VOLKSWAGEN Golf GTI, Golf R and Skoda Octavia RS buyers may be reimbursed for extra fuel costs if the factory is found to have manipulated test results quoted in Australia.
VW Group Australia managing director Michael Bartsch made the offer yesterday as he revealed that the high performance, turbo petrol Golf R and the turbodiesel Skoda Octavia RS TDI had joined the popular Golf GTI hot hatch on the list of Australian delivered, 2016 model cars that may have cheated emissions tests.
The three current Australian models were named at the weekend by Volkswagen Group in Germany as among a big range of European delivered cars for which carbon dioxide emissions – and fuel consumption – had been understated, through the manipulation of mandated test conditions.
However, the German head office was yet to inform its Australian importer whether the understated figures appeared in Australian model certification, Bartsch said.
Bartsch said the key question locally was whether the cars had gained Australian compliance under the manipulated Euro 6 testing, or whether cars sent here had been tested independently and accurately under Australia’s older Euro 5 standard.
“Until we have that answered, we don’t know whether we have an issue here or not,” he said.
He emphasised that even if the tests of Australian cars had been manipulated, the results would affect only the quoted official fuel consumption and CO2 emissions figures. It was not expected there would be any effect on performance.
If it turned out that fuel consumption quoted in government mandated testing was lower than it should have been, VW would likely reimburse Australian customers for real fuel costs incurred as a result.
“I still have to liaise with my colleagues in Germany. But I think the principle is that we would hold ourselves accountable for customers being no worse off as a consequence of a representation made by the company,” Bartsch said.
He also emphasised that Volkswagen Group’s admission at the weekend that it had provided “implausible” test data for CO2 emissions on 430,000 of its 2016-model cars globally had arisen from its own efforts to get to the bottom of its Dieselgate scandal.
After the US Environmental Protection Authority confronted it with independent pollution results, VW Group revealed in September that a staggering 11 million of its diesels had been fitted with engine control software that cut emissions when tested.
In real-world driving, the diesels emitted nitrogen oxides – a smog component linked with breathing problems in city residents – at between five and 40 times the permitted level, the EPA found.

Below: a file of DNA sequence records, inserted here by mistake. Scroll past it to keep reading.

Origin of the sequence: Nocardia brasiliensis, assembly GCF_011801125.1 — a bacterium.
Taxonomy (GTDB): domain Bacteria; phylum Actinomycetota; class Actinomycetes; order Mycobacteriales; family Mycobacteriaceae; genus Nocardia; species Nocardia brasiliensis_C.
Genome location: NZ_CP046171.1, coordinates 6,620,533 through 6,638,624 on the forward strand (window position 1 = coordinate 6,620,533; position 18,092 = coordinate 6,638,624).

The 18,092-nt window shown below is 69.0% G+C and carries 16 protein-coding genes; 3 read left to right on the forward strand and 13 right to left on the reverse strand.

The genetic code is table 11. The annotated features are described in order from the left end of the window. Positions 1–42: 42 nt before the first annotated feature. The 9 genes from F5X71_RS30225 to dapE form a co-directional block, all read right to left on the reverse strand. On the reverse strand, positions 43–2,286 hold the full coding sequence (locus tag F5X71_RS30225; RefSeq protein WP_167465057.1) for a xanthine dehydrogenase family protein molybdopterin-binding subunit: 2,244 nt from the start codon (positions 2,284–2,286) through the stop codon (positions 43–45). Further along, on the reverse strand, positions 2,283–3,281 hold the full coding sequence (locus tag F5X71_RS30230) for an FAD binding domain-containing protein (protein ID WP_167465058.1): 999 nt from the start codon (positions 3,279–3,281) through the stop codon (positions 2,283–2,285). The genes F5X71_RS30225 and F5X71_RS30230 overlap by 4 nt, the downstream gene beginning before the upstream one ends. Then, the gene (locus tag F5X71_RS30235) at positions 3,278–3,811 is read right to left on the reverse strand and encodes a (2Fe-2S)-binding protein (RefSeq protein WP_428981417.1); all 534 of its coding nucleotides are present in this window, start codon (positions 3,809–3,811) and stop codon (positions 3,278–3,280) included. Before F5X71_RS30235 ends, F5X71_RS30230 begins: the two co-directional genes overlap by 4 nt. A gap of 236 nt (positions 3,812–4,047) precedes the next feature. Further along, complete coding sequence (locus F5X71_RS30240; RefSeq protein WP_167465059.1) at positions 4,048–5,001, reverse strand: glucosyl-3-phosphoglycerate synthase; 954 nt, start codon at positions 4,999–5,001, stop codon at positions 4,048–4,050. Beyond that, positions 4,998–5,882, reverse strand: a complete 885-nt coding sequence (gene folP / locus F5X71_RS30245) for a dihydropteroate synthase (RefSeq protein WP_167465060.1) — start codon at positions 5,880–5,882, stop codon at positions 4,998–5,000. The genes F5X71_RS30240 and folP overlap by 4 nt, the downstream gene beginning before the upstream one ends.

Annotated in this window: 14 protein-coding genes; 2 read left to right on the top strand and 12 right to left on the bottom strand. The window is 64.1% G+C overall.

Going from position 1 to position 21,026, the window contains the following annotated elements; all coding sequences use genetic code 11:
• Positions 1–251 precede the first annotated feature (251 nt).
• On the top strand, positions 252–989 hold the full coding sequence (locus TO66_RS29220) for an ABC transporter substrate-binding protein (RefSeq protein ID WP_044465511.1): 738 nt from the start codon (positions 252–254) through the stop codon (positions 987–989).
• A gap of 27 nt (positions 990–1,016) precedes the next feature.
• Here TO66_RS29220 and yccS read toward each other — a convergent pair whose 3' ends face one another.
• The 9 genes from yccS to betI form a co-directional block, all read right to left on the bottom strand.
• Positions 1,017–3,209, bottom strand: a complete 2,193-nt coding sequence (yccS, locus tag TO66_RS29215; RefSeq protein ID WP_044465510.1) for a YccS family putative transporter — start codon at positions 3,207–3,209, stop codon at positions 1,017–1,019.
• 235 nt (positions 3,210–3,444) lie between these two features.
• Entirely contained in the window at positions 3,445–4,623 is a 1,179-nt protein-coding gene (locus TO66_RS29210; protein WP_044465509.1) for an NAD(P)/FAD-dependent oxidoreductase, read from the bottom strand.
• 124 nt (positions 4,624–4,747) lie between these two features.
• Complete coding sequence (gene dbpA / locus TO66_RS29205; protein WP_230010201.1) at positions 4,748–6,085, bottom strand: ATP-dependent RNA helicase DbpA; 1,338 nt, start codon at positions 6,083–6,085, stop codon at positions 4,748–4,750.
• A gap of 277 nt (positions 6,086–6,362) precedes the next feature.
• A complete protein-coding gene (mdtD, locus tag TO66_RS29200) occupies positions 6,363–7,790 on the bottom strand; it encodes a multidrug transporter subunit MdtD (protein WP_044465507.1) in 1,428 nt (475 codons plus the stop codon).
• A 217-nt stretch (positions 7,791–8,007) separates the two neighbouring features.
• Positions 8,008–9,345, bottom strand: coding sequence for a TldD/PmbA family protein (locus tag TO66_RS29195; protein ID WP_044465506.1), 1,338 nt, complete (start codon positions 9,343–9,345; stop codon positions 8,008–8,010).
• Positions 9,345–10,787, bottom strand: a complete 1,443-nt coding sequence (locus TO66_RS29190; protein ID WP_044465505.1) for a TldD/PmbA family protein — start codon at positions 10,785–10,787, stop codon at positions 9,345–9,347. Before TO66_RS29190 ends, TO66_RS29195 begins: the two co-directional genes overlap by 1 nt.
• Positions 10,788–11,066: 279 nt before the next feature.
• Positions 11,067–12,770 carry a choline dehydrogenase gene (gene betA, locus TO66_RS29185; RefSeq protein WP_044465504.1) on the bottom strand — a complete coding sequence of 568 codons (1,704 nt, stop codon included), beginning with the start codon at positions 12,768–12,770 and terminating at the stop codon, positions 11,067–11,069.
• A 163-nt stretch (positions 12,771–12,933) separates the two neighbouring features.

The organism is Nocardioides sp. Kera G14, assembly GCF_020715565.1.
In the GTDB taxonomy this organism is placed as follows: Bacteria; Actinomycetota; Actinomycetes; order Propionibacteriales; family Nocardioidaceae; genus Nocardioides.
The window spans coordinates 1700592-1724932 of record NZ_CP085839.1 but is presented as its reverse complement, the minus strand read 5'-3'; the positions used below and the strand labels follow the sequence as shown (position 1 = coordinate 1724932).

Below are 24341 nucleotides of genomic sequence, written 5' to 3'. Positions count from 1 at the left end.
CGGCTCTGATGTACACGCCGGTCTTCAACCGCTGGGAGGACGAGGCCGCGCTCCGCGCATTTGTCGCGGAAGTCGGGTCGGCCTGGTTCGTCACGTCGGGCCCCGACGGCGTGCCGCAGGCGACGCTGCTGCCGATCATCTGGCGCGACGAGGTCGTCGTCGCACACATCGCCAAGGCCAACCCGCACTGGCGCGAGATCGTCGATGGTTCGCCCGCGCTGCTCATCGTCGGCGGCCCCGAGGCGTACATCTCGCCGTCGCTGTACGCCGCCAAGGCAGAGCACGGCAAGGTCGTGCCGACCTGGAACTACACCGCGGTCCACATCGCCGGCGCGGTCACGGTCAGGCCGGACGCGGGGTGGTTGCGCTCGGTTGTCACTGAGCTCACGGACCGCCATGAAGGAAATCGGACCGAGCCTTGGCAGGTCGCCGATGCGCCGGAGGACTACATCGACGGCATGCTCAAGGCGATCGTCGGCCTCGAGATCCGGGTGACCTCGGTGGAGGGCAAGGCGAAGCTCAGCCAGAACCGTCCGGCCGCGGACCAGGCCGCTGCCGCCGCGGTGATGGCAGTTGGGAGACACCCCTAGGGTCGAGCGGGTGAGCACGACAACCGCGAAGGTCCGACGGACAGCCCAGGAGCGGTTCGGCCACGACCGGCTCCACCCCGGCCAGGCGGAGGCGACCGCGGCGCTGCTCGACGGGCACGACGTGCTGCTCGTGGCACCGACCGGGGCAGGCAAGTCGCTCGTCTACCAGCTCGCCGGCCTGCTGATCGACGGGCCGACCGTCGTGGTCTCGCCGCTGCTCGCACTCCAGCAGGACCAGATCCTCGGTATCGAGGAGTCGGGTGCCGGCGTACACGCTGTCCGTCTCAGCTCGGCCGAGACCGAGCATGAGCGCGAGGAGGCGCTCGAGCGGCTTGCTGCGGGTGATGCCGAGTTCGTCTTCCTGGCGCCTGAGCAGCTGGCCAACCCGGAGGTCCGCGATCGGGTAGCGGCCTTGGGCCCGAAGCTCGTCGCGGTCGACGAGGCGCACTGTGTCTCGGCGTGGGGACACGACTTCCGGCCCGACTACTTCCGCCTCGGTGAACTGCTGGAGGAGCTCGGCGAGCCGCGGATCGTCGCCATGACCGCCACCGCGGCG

The test-cheating software had been used on 1.6-litre and 2.0-litre EA189 turbodiesel engines fitted to a big range of vehicles produced since 2008, VW Group said.
An internal probe has since uncovered separate efforts to manipulate fuel consumption and CO2 emissions tests for many current petrol and diesel models – reportedly not through the use of cheating software, but by overinflating the tyres of test cars and taking other steps designed to decrease fuel use.
Bartsch, who moved from vice-president of Infiniti America to take the helm of VW Group Australia only a month ago, said he was not in a position to know whether the latest revelations represented the final instalment of the emissions saga that has shaken Volkswagen Group – briefly the world’s biggest car maker – to its core.
He acknowledged that the scandal had affected Australian sales, and said there was also a lesson for Volkswagen in Australia on the importance of keeping its customers informed.
“First of all, 2015 was progressing to be an incredibly strong year for us. It will remain a record year for us. But not as good as it could have been,” he said.
“Secondly I think we have to acknowledge that there are always lessons to be learnt from situations like this, and the lesson that we are learning from this – is to keep the lines of communication open as much as possible, between Volkswagen Australia and our customers.”
There was a lot the Australian importer could learn about explaining to customers why it had taken so long for information to come out of Germany, Bartsch said.
“For example, there are some 1200 different engine management configurations that have to be tested with regard to the diesel emissions crisis and that all takes time.
“The big challenge we have here is that prudence and thoroughness, and the time that comes with prudence and thoroughness, on the VW Wolfsburg side, can too readily be interpreted as tardiness on our side. And it’s simply not the case.”
VW Group brands in Australia have announced they will recall nearly 100,000 cars fitted with the EA189 diesels so as to ensure that emissions comply with Australian law.
However, they are yet to detail the timing of the recall, or to explain what will be changed and how the cars will perform afterwards.
Asked whether Australia would follow VW in the US in offering affected diesel owners a financial sweetener to restore faith, Bartsch said it was too early to say – because VW in Germany was yet to explain what the recall would do.
“I think first of all you have to acknowledge that the US market is very different from Australia’s,” he said.
“We’re a global brand but we have to find local solutions. My responsibility will be to determine what we can do to hold the good faith of our customers.
“But I can only do that when I know all the details, which includes what are the details of the solution for fixing the fundamental problem.
“I still don’t know that, but I will know it by Christmas this year.”
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